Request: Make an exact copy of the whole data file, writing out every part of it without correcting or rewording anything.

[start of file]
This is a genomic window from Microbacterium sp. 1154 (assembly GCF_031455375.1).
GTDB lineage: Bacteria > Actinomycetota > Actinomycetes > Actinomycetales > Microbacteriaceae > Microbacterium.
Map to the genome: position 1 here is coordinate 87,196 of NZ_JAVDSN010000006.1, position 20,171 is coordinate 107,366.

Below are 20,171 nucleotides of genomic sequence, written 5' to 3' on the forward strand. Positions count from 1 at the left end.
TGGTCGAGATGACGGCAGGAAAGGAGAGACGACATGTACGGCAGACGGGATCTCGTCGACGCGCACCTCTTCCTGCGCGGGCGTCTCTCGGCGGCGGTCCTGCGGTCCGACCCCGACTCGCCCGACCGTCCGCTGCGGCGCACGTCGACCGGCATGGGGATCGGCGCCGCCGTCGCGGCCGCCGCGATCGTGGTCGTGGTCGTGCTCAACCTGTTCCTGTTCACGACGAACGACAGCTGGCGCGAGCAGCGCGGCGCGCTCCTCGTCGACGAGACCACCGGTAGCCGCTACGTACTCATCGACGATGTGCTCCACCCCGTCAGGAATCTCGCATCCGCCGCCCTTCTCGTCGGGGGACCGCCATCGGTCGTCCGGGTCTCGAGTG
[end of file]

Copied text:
This is a genomic window from Microbacterium sp. 1154 (assembly GCF_031455375.1).
GTDB lineage: Bacteria > Actinomycetota > Actinomycetes > Actinomycetales > Microbacteriaceae > Microbacterium.
Map to the genome: position 1 here is coordinate 87,196 of NZ_JAVDSN010000006.1, position 20,171 is coordinate 107,366.

Below are 20,171 nucleotides of genomic sequence, written 5' to 3' on the forward strand. Positions count from 1 at the left end.
TGGTCGAGATGACGGCAGGAAAGGAGAGACGACATGTACGGCAGACGGGATCTCGTCGACGCGCACCTCTTCCTGCGCGGGCGTCTCTCGGCGGCGGTCCTGCGGTCCGACCCCGACTCGCCCGACCGTCCGCTGCGGCGCACGTCGACCGGCATGGGGATCGGCGCCGCCGTCGCGGCCGCCGCGATCGTGGTCGTGGTCGTGCTCAACCTGTTCCTGTTCACGACGAACGACAGCTGGCGCGAGCAGCGCGGCGCGCTCCTCGTCGACGAGACCACCGGTAGCCGCTACGTACTCATCGACGATGTGCTCCACCCCGTCAGGAATCTCGCATCCGCCGCCCTTCTCGTCGGGGGACCGCCATCGGTCGTCCGGGTCTCGAGTG